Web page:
A real #TBT today — I made this piece in February but forgot to track it when I sent it out and worried that it had been lost… But I was thrilled to hear yesterday that it finally arrived. Arabic is from the Qur'an (49:13): “We created you from one pair, and placed you in different nations so that you may know one another,” and Hebrew from the Mishnah (Sanhedrin 4:5): “Therefore humanity was created from a single person, so that no-one could say ‘My ancestor is greater than yours.’"
وَتَوَكَّلْ عَلَى الْحَيِّ الَّذِي لَا يَمُوتُ وَسَبِّحْ بِحَمْدِهِ ۚ وَكَفَىٰ بِهِ بِذُنُوبِ عِبَادِهِ خَبِيرًا
And rely upon the Ever-Living who does not die, and exalt [ Allah ] with His praise. And sufficient is He to be, with the sins of His servants, Acquainted -
~ The Elephant Clock", Folio from a Book of the Knowledge of Ingenious Mechanical Devices by al-Jazari.
Calligrapher: Farrukh ibn `Abd al-Latif
Author: Badi’ al-Zaman ibn al-Razzaz al-Jazari (1136–1206)
Object Name: Folio from an illustrated manuscript
Date: dated A.H. 715/A.D. 1315
Geography: Made in Syria
Medium: Ink, opaque watercolor, and gold on paper
Illuminated Manuscript, Koran, Frontispiece, Walters Art Museum, Ms W.563, fol. 5b by Walters Art Museum Via Flickr: This large-format, illuminated Timurid copy of the Qur’an is believed to have been produced in Northern India in the ninth century AH / fifteenth CE. The manuscript opens with a series of illuminated frontispieces. The main text is written in a large vocalized polychrome muḥaqqaq script. Marginal explanations of the readings of particular words and phrases are in thuluth and naskh scripts, and there is interlinear Persian translation in red naskh script. The fore-edge flap of the gold-tooled, brown leather binding is inscribed with verses 77 through 80 from Chapter 56 (Sūrat al-wāqiʿah). The seal of Sultan Bayezid II (1481-1512 CE) appears on fol. 8a. There is an erased bequest (waqf) statement and stamp of Sultan ʿUthmān Khān (1027-31 CE) on fol. 3a.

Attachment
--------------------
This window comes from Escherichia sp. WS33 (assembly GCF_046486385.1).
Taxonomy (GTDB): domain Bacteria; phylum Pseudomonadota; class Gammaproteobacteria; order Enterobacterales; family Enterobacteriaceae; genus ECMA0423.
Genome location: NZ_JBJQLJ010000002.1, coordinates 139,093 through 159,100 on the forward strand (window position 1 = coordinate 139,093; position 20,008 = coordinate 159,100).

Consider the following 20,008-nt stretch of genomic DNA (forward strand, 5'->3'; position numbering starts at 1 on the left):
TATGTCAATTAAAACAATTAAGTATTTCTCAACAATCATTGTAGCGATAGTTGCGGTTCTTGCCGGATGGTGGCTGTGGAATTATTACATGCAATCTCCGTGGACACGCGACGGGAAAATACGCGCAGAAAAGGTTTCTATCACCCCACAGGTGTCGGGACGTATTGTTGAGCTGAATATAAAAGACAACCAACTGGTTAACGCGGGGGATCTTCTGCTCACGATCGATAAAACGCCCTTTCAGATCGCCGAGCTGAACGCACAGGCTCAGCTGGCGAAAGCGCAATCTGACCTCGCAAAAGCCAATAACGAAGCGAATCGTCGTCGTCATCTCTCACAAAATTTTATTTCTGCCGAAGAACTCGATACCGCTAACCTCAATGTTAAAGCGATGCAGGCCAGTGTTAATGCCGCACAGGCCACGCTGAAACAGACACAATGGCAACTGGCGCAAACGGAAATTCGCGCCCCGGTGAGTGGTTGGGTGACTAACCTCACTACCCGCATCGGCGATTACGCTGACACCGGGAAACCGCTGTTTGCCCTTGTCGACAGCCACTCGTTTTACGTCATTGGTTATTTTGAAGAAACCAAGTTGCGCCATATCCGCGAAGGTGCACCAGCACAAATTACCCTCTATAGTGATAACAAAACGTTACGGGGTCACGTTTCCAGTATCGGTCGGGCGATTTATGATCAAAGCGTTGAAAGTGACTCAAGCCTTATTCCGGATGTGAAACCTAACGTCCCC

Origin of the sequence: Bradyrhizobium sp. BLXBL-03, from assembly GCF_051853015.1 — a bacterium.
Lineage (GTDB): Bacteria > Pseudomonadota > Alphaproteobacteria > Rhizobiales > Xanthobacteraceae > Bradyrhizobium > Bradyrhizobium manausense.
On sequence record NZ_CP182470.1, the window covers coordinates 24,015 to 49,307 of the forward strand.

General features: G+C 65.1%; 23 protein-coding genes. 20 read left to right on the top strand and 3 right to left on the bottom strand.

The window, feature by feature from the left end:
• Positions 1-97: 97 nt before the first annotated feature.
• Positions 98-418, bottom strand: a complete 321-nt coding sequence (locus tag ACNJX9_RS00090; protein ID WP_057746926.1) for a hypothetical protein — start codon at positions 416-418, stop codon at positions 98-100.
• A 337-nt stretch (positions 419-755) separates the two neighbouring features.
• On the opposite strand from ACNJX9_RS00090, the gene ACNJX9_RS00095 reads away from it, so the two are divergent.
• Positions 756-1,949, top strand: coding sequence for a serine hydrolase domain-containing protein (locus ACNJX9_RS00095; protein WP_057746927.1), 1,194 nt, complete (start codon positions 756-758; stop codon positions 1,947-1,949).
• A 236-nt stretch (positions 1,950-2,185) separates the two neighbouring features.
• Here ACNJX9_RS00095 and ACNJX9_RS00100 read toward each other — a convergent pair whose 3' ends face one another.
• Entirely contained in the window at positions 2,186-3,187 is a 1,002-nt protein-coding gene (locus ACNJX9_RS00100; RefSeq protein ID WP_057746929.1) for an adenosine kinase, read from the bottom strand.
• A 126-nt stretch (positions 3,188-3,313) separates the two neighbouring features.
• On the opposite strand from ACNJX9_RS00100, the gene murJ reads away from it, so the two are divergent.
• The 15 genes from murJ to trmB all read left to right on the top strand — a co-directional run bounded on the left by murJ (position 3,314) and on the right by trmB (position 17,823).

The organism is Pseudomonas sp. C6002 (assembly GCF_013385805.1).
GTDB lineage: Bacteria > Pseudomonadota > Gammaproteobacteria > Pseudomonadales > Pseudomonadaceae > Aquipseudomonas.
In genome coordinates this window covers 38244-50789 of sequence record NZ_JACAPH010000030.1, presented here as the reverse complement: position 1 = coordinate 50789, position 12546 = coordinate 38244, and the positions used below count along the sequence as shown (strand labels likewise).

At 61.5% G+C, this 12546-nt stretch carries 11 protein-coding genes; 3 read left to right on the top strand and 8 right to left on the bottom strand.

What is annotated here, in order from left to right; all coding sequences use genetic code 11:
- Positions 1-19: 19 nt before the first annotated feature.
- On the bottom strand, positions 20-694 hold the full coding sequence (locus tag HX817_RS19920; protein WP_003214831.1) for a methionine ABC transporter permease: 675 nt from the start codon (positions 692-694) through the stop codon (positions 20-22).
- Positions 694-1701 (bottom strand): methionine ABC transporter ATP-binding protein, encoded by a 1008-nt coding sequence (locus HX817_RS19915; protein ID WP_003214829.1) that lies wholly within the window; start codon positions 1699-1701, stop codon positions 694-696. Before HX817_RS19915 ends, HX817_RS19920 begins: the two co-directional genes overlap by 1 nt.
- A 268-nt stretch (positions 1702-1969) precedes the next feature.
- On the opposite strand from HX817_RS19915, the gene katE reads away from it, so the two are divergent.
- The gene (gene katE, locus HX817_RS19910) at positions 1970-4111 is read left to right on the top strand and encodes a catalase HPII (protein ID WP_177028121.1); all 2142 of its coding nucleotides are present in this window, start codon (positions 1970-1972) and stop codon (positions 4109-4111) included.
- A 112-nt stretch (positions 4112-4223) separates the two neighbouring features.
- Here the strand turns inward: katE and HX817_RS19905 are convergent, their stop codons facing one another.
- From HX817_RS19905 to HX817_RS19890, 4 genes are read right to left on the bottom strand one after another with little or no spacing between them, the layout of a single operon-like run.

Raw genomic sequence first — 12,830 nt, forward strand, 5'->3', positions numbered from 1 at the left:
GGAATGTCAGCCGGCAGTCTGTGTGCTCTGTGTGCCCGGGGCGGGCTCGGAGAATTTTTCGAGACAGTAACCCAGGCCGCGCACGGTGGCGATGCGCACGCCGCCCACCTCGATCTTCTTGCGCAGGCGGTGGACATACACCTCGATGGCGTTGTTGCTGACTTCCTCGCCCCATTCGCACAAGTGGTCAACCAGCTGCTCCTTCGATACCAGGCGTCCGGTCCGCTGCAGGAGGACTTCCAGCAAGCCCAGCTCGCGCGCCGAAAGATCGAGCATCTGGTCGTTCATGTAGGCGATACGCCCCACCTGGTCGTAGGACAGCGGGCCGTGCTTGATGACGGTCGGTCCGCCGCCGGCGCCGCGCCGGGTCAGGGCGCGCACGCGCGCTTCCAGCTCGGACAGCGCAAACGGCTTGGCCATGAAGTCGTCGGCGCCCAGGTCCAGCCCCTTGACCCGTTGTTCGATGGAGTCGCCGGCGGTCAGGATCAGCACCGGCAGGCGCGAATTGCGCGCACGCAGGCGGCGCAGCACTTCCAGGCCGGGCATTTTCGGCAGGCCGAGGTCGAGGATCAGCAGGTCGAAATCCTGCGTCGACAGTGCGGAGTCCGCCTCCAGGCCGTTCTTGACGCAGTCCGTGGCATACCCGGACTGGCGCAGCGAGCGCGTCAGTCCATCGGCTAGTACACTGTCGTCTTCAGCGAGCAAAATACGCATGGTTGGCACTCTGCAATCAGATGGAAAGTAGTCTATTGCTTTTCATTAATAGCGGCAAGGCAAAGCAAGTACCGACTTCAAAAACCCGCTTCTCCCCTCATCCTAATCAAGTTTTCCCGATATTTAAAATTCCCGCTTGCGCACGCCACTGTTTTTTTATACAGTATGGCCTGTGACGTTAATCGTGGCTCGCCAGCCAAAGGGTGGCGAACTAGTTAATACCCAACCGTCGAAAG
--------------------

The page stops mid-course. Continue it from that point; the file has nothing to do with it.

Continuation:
Islamic Manuscripts in the Walters Museum, Baltimore
I’ve had these images on my hard drive and my Pinterest account for some time… but only just recognized that they were all examples of Islamic manuscripts to be found in the Walters Museum in Baltimore.
I am absolutely stunned at the level of quality of the Islamic manuscripts in the Walters Museum. I visited the museum a decade or so ago, but honestly I remember far more of the Matisse paintings from the Cone Collection at the Baltimore Museum of Art.
There’s a certain irony to the fact that Matisse was clearly inspired by the patterns and colors of Islamic/Persian art.
The Walters Museum’s collection of Illuminated manuscripts is undoubtedly worth exploring… in real life… or on line:
hey! first I wanna say I love your art, keep up the good work~ I have a question though, as someone coming fromm absolute ignorance of the topic, I know you're Islamic, and I was wondering if you could touch on the "no drawing Muhammad" thing? Is there a verse straight up saying not to draw him, or is it more in depth than that? I know Christianity has a "no graven images" rule, is this similar? Again, I hope you dont find this disrespectful at all, I'm just curious about it.
There is no verse from th Qur’an or excerpt from the Hadith literatures that explicitly prohibits drawing the Prophet ﷺ. However, one should understand that due to this, some sects have given different opinions to what is permissible and what is not. In Islam, when a topic is not covered by the Qur’an or the Sunnah, the third source is the consensus (Ulama), while the fourth source is Analogic reasoning (Qiyas), the latter was used to determine the most suitable position for a particular topic. The reason why it’s prohibited is because the consensus held that it could lead to Idolatry, this came as a reaction to some groups that worshiped the Prophet ﷺ - which is idolatrous.